International best-seller Haruki Murakami has a new short story collection out, entitled Men Without Women. To celebrate, here is an excerpt from his essay “So What Shall I Write About?” published in the Japanese literary magazine Monkey Business. In it, Murakami muses on what it takes to become a novelist by analyzing his own methods and experience, and he gives us a glimpse into his creative process. Although Murakami has published numerous essay collections in Japanese, little of his short nonfiction is available in English. This essay was translated by Ted Goosesen, and it, and this issue of Monkey Business, are a treat.
We are─or at least I am─equipped with this expansive mental chest of drawers. Each drawer is packed with memories, or information. There are big drawers and small ones. A few have secret compartments, where information can be hidden. When I am writing, I can open them, extract the material I need and add it to my story. Their numbers are countless, but when I am focused on my writing I know without thinking exactly which drawer holds what and can immediately put my hands on what I am looking for. Memories I could never recall otherwise come naturally to me. It’s a great feeling to enter into this elastic, unrestrained state, as if my imagination had pulled free from my thinking mind to function as an autonomous, independent entity. Needless to say, for a novelist like me the information stored in my “chest” is a rich and irreplaceable resource.
…Remember that scene in Steven Spielberg’s film E.T. where E.T. assembles a transmitting device from the junk he pulls out of his garage? There’s an umbrella, a floor lamp, pots and pans, a record player─it’s been a long time since I saw the movie, so I can’t recall everything, but he manages to throw all those household items together in such a way that the contraption works well enough to communicate with his home planet thousands of light years away. I got a big kick out of that scene when I saw it in a movie theater, but it strikes me now that putting together a good novel is much the same thing. The key component is not the quality of the materials─what’s needed is magic. If that magic is present, the most basic daily matters and the plainest language can be turned into a device of surprising sophistication.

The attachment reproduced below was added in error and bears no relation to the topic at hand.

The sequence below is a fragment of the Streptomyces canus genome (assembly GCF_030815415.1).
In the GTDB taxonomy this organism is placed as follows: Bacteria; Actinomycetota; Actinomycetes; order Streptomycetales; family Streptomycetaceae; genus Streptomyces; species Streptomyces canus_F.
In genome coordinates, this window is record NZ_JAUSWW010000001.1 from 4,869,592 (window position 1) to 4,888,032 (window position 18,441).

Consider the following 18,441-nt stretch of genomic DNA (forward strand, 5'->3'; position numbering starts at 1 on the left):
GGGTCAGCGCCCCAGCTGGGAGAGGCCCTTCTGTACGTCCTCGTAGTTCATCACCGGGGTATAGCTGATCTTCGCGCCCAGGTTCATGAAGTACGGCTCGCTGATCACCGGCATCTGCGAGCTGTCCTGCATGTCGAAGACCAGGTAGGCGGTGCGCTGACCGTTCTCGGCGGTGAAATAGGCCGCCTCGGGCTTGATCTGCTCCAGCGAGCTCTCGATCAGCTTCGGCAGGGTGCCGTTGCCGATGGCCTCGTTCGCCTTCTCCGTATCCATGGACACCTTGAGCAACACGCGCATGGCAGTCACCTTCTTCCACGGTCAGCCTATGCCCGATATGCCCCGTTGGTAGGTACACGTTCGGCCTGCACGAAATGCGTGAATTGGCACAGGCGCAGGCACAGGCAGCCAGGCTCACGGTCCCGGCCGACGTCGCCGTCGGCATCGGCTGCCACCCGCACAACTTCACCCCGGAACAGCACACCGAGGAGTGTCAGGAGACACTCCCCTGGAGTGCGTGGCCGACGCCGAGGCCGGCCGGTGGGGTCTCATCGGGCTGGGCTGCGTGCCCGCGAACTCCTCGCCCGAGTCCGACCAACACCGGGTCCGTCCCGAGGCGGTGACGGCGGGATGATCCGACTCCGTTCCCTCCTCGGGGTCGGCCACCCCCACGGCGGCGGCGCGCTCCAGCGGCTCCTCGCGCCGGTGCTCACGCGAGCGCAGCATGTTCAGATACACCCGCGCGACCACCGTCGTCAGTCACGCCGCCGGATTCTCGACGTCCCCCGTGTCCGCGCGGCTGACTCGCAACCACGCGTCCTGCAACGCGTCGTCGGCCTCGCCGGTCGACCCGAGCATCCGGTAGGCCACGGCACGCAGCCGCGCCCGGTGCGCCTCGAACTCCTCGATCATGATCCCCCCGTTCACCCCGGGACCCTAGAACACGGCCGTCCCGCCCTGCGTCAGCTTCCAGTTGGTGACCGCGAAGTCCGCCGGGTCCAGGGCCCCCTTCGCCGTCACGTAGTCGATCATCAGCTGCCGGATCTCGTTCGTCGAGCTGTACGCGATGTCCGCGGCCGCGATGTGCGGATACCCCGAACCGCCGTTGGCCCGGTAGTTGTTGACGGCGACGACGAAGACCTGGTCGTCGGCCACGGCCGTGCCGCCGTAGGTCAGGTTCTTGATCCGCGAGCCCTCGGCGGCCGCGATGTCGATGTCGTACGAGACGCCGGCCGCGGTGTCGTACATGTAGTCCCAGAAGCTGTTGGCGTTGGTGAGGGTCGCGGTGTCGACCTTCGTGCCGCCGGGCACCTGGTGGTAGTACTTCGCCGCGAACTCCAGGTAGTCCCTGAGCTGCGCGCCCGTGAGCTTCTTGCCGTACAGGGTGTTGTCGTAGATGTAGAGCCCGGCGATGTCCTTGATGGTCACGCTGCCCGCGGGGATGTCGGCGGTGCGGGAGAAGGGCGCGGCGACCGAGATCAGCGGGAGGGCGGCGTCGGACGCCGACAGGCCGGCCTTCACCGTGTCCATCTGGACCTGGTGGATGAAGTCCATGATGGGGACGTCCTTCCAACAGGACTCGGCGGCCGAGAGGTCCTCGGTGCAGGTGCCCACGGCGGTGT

First and foremost, though, is what’s packed away in your garage. Magic can’t work if your garage is empty. You’ve got to stash away a lot of junk to use if and when E.T. comes calling!
When I arrive in the marble lobby of the high-rise to which I’d been directed, I pass back and forth in front of what appears to be a jewelry store before finally realizing it is Sembikiya. Dark, polished wood and sheer curtains line the walls, and sparkling chandeliers shaped like exploding snowflakes twinkle overhead. Glass display cases hold meticulous rows of fruit tended by prim women in starched black uniforms and berets ready to share anecdotes about the sweetness of the pears ($19 each), or Sekai-ichi apples ($24 each). Middle-aged women with Chanel bags and teased up-dos inspect plump, jade-colored Seto grapes swaddled in crisp white paper, while their husbands admire the altarlike case of muskmelons at the center of the floor, each one perched on its own wooden box lined with mint-colored paper ($125 each).
Leigh Ann Henion was drawn to archery by her grandfather’s passion for it. She travels to Japan to improve her archery skills by learning Kyudo — a form of archery that is one of Japan’s oldest martial arts. In her short yet intense course, sensei Kazuhisa Miyasaka helps her realize that achievement with the bow and arrow comes only after mastering one’s mind.